Click here if you don’t see subscription options
Catholic News ServiceOctober 19, 2020
A protester gestures while a church is set on fire during a demonstration against Chile's government in Santiago Oct. 18, 2020, the one-year anniversary of the protests and riots that rocked the capital in 2019. (CNS photo/Ivan Alvarado, Reuters)

SANTIAGO, Chile (CNS) — Demonstrators burned two Catholic churches in Chile, where gatherings to mark the one-year anniversary of mass protests against inequality descended into chaos.

Church officials and media reports described the Oct. 18 gatherings through the country as peaceful, but unrest broke out late in the day, with some protesters entering and vandalizing parishes in Santiago, the national capital.

Videos posted on social media showed the spire of Our Lady of the Assumption Church in Santiago burning, then crashing to the ground as a nearby crowd cheered.

St. Francis Borgia Church also was vandalized, and religious items were removed, church official said. The parish is home to institutional ceremonies for the “Carabineros,” Chile’s national police, a force unpopular with protesters over accusations of it employing repressive tactics, including 345 eye injuries from the use of pellets shot from anti-riot weapons, according to a U.N. report.

“These events over the past few hours in Santiago and other cities in Chile show that there are no limits to those that exacerbate violence,” the Chilean bishops’ conference said in an Oct. 18 statement.

“These violent groups contrast with many others who have demonstrated peacefully. The vast majority of Chile yearns for justice and effective measures that help to overcome inequality. They do not want more corruption or abuse; they expect dignified, respectful and fair treatment.”

Archbishop Celestino Aós Braco of Santiago called for an end to the violence Oct. 18, calling it evil and saying, “We cannot justify the unjustifiable.”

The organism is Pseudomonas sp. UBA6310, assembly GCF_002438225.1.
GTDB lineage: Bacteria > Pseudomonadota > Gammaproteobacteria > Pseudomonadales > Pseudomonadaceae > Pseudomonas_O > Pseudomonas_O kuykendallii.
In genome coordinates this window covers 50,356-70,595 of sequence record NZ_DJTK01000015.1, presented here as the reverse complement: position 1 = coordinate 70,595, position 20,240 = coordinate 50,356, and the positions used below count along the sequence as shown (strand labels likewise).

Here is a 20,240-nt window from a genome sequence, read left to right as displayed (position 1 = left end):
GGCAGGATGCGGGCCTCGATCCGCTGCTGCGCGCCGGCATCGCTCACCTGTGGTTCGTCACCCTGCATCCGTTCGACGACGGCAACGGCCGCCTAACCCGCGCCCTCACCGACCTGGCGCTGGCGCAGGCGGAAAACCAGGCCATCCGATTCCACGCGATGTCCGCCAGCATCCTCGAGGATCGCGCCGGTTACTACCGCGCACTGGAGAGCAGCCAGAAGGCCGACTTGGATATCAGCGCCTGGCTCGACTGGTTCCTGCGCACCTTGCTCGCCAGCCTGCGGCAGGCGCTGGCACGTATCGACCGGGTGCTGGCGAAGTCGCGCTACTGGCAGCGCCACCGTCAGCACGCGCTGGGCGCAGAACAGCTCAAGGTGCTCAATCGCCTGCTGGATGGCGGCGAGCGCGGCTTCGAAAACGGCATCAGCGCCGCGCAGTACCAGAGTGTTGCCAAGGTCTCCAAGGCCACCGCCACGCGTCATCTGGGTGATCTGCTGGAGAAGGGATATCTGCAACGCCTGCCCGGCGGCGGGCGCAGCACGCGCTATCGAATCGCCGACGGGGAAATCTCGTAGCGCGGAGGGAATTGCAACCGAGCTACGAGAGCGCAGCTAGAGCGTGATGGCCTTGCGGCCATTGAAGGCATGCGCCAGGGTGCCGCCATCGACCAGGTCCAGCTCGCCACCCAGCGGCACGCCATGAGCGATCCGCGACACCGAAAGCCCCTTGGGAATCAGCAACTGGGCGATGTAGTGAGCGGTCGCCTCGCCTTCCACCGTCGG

[Don’t miss the latest news from the church and the world. Sign up for our daily newsletter.]

Chile erupted in protests in October 2019 after an increase in metro fares in the city of Santiago. But the small fare increase belied much deeper dissatisfaction with economic inequality in the country, which had been promoted in recent decades as a development success story with pro-market policies.

Demonstrators burned two Catholic churches in Chile, where gatherings to mark the one-year anniversary of mass protests against inequality descended into chaos.

Chileans go to the polls Oct. 25 in a referendum on whether to rewrite the nation’s constitution, which was drafted during the 1973-1990 regime of Gen. Augusto Pinochet.

Many of the protests have demanded rewriting the constitution; the bishops have encouraged citizen participation in the demonstrations.

“The citizenry that wants justice, probity, the overcoming of inequalities and opportunities to be able to pull ourselves up as a country will not be intimidated by threats of violence and will fulfill their civic duty,” the bishops’ statement said. “In democracies, we express ourselves with free votes of conscience, not the pressures of terror and force.”